Bramer, meanwhile, had been nursing a quad tendon injury since his sophomore football season and battling two bad knees but was thinking he could suffer though football and sit out the basketball season to recover. The all-state running back experienced training difficulties and even had his strength training severely hampered.
Football was king for Bramer, and he also loved basketball too. Basketball is number one to Barnowski. The longtime friends decided cut a deal to help each other — and their teammates — out.
“I was kind of on the edge,” said Bramer, who plays with braces on both knees. “After talking to each other, we both ended up just playing.
“I really shouldn’t be playing sports, but I couldn’t miss out playing with my friends,” he continued. “We just figured it was our last season so we might as well just do it.”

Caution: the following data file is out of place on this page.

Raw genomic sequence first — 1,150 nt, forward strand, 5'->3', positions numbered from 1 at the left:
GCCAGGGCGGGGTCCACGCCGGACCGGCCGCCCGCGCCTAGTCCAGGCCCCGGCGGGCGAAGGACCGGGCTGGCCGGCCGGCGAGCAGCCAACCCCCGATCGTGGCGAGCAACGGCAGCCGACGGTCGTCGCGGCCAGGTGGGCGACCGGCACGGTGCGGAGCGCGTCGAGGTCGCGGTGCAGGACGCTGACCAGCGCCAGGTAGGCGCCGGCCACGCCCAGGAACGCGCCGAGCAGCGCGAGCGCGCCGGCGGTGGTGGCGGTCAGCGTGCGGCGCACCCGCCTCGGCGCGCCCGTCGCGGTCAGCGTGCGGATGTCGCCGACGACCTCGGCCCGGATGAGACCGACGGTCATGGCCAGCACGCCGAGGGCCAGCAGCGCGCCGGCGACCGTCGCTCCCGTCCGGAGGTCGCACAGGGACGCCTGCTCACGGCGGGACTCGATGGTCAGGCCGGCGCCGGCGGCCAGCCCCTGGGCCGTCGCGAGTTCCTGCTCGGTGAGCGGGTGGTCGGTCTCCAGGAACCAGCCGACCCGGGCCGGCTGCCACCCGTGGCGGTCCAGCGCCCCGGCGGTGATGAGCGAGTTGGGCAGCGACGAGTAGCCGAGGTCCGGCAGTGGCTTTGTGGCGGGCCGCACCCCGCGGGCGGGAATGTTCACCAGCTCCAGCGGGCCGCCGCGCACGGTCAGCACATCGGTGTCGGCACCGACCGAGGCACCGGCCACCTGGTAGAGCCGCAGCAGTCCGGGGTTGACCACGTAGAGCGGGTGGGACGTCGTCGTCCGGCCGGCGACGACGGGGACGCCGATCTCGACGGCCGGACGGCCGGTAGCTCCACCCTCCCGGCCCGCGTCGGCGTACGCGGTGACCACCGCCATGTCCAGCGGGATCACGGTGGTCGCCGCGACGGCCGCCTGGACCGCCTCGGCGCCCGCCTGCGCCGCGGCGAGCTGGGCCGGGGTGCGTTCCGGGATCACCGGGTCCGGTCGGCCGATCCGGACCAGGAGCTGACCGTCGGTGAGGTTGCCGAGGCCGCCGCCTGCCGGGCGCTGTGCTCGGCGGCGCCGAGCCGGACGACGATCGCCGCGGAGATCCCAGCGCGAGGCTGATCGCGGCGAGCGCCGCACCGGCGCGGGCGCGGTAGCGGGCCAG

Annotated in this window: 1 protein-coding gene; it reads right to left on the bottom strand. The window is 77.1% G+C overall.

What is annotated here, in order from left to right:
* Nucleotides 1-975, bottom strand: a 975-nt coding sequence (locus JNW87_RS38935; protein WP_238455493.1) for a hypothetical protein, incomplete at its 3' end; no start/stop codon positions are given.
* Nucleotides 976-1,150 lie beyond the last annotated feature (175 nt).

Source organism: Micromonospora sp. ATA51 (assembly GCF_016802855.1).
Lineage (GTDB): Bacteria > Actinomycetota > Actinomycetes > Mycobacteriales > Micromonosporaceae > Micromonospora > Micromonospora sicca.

Barnowski had been considering ending his football days immediately after the Norse fell short in their third-straight trip to the Finals, at Superior Dome in Marquette in Fall 2021. That loss was at the hands of Adrian Lenawee Christian 31-20.
The Norseman graduated most of their offensive and defense lines last spring and expected to be small in numbers. Until this fall, they had lost only one regular-season game on their way to three straight title game appearances. This year they finished 3-5.
The big linemen losses — Barnowski’s protection — was forcing him to weigh his injury risk against having a senior basketball season.
“We did it for each other,” Barnowski said. “I talked with Shawn, and we knew we had a big community behind us and it would be hard for them if we just quit.
“I knew we weren’t going to have the same powerhouse team we had,” he continued. “We weren’t very good this year, but we still had a blast.”
This week’s loss put an end to the possible Breslin championship finish, but it left the friends happy with the decision to play both sports. The Eagles finished 20-4.
Barnowski led St. Mary in scoring. He averaged better than 20 points a game with more than seven rebounds and five assists. Bramer averaged just under 15 points per game, and almost 10 rebounds.